- Our Health
The call you can't answer with an iPhone to your ear
On family vacations, it's important for parents to be "present" (that is, not glued to their smartphones).
Energy drinks remain under scrutiny
A small mention in an obscure regulatory filing with the Securities and Exchange Commission (SEC) reveals energy drink maker Monster Beverage is being investigated by a state attorney general.
How long can you live without sunlight?
Russian police have discovered 57 cult members living in an underground bunker in the Republic of Tatarstan. Many of the children ensconced in the bunker have never seen the sun, according to authorities. How long can you live without exposure to sunlight?
10 things that kill more people than sharks
You're more likely to be crushed by the vending machine while trying to shake free your Snickers bar than killed by a shark.
For people with depression, magnetic pulses can give relief
Christine Curtis of Sterling, Va., says she is a "happy mom" again, crediting her recovery from debilitating depression to an expensive treatment that sends magnetic pulses into the brain.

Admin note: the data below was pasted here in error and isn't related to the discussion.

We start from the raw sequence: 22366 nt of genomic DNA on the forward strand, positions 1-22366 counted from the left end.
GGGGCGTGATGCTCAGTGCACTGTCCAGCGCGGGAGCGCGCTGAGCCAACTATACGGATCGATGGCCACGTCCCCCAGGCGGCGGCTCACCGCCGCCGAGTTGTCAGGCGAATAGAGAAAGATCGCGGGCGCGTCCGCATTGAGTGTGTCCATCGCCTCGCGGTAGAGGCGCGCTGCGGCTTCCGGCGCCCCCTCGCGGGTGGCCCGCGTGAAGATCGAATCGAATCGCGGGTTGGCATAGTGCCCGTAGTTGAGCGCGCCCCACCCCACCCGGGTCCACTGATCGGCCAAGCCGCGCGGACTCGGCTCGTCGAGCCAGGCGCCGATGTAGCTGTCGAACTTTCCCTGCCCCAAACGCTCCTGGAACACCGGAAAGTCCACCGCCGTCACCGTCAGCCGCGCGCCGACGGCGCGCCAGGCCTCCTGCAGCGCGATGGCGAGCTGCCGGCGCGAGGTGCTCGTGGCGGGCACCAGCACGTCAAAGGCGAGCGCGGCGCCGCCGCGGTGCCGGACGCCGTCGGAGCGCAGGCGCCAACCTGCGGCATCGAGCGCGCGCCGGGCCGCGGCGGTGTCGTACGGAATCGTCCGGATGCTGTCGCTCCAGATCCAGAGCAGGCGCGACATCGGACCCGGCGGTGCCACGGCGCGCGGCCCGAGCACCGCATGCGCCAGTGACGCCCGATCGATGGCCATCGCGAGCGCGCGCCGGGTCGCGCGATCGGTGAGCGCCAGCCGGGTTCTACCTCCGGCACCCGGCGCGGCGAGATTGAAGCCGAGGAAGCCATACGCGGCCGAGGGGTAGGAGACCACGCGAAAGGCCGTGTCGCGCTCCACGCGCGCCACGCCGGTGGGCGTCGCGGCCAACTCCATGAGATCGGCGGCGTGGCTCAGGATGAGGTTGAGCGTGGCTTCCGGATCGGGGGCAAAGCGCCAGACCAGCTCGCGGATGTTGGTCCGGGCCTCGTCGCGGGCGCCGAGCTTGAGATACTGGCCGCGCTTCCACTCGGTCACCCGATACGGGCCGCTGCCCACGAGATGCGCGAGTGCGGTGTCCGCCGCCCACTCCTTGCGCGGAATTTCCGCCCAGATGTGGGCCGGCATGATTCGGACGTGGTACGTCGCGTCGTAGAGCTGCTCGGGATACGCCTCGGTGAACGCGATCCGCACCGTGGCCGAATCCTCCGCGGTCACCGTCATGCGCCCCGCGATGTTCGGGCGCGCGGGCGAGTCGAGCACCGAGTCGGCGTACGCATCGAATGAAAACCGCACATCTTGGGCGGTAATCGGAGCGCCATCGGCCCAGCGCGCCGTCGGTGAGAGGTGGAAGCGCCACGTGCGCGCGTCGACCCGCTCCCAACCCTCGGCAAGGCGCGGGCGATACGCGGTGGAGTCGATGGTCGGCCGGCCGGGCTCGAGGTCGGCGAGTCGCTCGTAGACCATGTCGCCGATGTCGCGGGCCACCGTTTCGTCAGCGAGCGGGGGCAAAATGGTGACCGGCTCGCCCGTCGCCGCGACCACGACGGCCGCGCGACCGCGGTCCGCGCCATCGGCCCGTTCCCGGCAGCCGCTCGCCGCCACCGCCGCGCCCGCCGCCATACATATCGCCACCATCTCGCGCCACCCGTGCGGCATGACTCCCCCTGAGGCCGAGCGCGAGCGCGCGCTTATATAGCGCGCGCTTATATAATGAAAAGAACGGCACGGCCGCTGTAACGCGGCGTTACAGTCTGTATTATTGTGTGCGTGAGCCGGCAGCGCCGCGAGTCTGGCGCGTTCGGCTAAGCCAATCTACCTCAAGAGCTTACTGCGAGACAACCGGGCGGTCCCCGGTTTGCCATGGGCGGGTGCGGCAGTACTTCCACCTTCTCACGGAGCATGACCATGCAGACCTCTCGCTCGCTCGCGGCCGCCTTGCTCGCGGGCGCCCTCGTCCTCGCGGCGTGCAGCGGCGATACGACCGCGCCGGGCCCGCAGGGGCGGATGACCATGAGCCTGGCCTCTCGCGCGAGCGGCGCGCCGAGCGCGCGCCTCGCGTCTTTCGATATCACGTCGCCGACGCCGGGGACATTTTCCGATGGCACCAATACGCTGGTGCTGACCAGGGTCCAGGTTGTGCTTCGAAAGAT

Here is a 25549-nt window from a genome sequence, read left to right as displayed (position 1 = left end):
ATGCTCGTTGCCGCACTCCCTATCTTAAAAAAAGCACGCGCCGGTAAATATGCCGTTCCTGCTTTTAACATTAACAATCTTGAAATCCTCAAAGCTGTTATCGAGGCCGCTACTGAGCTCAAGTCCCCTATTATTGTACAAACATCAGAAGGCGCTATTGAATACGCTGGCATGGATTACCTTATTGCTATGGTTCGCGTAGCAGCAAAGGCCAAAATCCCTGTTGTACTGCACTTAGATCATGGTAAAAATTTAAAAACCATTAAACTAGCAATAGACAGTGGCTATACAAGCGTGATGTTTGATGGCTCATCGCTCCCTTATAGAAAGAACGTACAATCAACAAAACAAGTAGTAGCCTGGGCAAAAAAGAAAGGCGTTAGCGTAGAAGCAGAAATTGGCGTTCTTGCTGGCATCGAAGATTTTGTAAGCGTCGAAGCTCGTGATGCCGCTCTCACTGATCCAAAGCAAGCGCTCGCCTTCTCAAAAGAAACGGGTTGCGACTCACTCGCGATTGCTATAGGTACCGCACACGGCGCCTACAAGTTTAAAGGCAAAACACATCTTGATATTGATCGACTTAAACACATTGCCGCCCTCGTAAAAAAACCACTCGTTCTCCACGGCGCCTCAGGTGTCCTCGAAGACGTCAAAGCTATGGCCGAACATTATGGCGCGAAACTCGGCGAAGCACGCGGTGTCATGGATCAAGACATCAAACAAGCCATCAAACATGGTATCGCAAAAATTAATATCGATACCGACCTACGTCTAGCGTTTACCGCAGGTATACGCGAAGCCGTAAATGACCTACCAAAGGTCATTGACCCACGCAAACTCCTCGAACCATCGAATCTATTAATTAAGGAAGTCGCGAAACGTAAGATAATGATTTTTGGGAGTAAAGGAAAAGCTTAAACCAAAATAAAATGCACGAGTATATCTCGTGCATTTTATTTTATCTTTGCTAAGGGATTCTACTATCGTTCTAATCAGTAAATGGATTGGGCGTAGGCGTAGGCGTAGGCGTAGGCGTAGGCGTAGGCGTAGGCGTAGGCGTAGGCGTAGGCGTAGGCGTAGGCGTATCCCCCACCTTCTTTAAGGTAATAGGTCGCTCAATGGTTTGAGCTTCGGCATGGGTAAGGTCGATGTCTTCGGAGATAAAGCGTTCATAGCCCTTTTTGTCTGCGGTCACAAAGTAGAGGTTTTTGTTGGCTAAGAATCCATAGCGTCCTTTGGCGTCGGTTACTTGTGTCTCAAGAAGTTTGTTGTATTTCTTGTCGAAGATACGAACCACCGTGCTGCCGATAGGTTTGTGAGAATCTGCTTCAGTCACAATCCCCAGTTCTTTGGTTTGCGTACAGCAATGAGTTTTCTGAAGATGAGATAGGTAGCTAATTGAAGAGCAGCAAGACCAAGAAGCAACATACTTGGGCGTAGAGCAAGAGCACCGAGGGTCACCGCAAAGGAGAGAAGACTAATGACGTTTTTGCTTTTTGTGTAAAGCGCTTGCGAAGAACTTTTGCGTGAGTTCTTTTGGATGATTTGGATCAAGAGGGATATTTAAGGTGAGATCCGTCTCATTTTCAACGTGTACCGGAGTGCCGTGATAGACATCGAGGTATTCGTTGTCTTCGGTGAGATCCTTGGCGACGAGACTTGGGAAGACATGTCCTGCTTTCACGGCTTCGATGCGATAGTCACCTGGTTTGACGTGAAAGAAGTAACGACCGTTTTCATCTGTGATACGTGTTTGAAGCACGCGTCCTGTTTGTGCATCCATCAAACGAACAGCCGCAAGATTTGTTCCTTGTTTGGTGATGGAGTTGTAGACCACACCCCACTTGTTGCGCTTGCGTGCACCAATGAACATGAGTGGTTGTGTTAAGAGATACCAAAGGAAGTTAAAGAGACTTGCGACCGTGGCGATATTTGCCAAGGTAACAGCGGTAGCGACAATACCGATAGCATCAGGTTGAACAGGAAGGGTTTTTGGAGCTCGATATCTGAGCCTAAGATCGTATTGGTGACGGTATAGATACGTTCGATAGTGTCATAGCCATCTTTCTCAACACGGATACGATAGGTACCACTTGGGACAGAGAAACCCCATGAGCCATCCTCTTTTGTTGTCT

Slate: Paranoid people have good cause
Researchers from the London Business School have determined that self-conscious, paranoid people are more likely to be gossiped about behind their backs, because they're so insanely self-conscious and paranoid.
Avoiding the back pain of back-to-school
A properly sized backpack with the right weight can be a very good way to carry school necessities. Unfortunately, many kids overload their backpacks and suffer back pain as a result.
Citing swine flu cases, CDC urges caution for fairgoers
Health officials are urging people to be cautious at agricultural fairs this summer after the Centers for Disease Control and Prevention (CDC) reported an increase in the number of swine flu cases linked to pigs at such fairs in other parts of the country.
Forgotten-baby devices don't always work
Parents should not count on three types of electronic devices designed to alert them when they've forgotten a baby strapped in a car seat, federal officials said Monday.
Campaign banter keeps quiet on child care
We're still waiting.
Why can we talk about roof dogs, the kiss-cam and dressage horses during election season, but not about something that affects more than 6 million American toddlers and infants every day?
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